Maintaining Connectivity in Sensor Networks Using Directional Antennae

Chapter
Part of the Monographs in Theoretical Computer Science. An EATCS Series book series (EATCS)

Abstract

Connectivity in wireless sensor networks may be established using either omnidirectional or directional antennae. The former radiate power uniformly in all directions while the latter emit greater power in a specified direction thus achieving increased transmission range and encountering reduced interference from unwanted sources. Regardless of the type of antenna being used the transmission cost of each antenna is proportional to the coverage area of the antenna. It is of interest to design efficient algorithms that minimize the overall transmission cost while at the same time maintaining network connectivity. Consider a set S of n points in the plane modeling sensors of an ad hoc network. Each sensor is equipped with a fixed number of directional antennae modeled as a circular sector with a given spread (or angle) and range (or radius). Construct a network with the sensors as the nodes and with directed edges (u,v) connecting sensors u and v if v lies within u’s sector. We survey recent algorithms and study trade-offs on the maximum angle, sum of angles, maximum range, and the number of antennae per sensor for the problem of establishing strongly connected networks of sensors.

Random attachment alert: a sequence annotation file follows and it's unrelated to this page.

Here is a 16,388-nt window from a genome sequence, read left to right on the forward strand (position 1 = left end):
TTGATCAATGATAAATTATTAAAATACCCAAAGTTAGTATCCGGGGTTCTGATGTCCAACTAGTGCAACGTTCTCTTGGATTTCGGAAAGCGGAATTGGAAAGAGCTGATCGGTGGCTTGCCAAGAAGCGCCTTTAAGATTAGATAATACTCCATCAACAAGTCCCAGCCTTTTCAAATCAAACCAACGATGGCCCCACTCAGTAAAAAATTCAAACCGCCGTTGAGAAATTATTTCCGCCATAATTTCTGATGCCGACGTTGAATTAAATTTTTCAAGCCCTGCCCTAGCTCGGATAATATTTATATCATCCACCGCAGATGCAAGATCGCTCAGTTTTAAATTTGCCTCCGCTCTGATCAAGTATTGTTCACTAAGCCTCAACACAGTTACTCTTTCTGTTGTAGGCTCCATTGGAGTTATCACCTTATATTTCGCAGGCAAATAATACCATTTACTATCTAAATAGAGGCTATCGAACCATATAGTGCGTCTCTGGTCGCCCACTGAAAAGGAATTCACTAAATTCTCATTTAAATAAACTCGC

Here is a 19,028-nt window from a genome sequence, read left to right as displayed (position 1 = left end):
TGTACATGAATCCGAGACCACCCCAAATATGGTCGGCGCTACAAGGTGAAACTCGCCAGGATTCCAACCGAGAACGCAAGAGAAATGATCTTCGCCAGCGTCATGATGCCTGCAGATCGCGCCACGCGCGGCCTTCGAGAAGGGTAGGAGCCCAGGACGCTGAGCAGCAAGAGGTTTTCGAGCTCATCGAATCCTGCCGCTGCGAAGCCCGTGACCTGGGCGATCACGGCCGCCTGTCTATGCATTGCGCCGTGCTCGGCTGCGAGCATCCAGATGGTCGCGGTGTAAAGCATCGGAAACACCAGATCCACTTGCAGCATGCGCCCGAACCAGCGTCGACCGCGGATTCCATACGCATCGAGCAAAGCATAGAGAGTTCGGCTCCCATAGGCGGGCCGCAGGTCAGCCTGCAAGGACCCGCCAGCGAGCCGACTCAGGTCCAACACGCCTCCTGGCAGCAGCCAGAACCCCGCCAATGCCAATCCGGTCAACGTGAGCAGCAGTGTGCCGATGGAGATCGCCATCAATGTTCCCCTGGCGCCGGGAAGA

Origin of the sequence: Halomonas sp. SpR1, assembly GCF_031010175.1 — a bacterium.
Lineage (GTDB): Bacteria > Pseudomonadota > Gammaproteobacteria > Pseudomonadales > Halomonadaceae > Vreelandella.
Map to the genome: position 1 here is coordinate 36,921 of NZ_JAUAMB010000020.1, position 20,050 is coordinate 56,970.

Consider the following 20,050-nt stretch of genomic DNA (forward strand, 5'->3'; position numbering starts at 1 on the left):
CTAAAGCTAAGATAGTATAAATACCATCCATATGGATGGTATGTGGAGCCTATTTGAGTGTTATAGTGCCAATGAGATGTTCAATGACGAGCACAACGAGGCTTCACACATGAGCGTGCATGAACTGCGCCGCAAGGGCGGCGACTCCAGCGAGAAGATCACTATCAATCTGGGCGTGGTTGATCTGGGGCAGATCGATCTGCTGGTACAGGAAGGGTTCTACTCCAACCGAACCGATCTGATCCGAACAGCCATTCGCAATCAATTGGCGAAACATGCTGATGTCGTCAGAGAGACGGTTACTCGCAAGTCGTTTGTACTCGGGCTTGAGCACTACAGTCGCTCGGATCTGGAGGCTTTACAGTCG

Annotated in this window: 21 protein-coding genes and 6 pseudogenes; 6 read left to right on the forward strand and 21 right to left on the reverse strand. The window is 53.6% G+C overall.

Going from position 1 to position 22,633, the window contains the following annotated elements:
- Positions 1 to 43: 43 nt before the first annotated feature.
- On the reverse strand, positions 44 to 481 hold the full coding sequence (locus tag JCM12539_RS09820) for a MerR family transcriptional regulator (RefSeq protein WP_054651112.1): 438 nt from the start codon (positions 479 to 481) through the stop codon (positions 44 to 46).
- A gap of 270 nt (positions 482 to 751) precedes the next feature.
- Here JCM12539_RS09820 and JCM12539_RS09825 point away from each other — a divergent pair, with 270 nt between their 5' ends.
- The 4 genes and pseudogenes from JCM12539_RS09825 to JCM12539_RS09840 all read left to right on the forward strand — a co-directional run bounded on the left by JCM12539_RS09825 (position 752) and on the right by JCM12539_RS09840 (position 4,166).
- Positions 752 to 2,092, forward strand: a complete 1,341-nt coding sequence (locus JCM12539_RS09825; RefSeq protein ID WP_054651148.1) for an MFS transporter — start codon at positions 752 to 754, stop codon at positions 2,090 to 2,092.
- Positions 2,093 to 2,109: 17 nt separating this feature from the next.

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Copyright information

© Springer-Verlag Berlin Heidelberg 2011

Authors and Affiliations

  • Evangelos Kranakis
    • 1
  • Danny Krizanc
    • 2
  • Oscar Morales
    • 3
  1. 1.School of Computer ScienceCarleton UniversityOttawaCanada
  2. 2.Department of Mathematics and Computer ScienceWesleyan UniversityMiddletownUSA
  3. 3.School of Computer ScienceCarleton UniversityOttawaCanada

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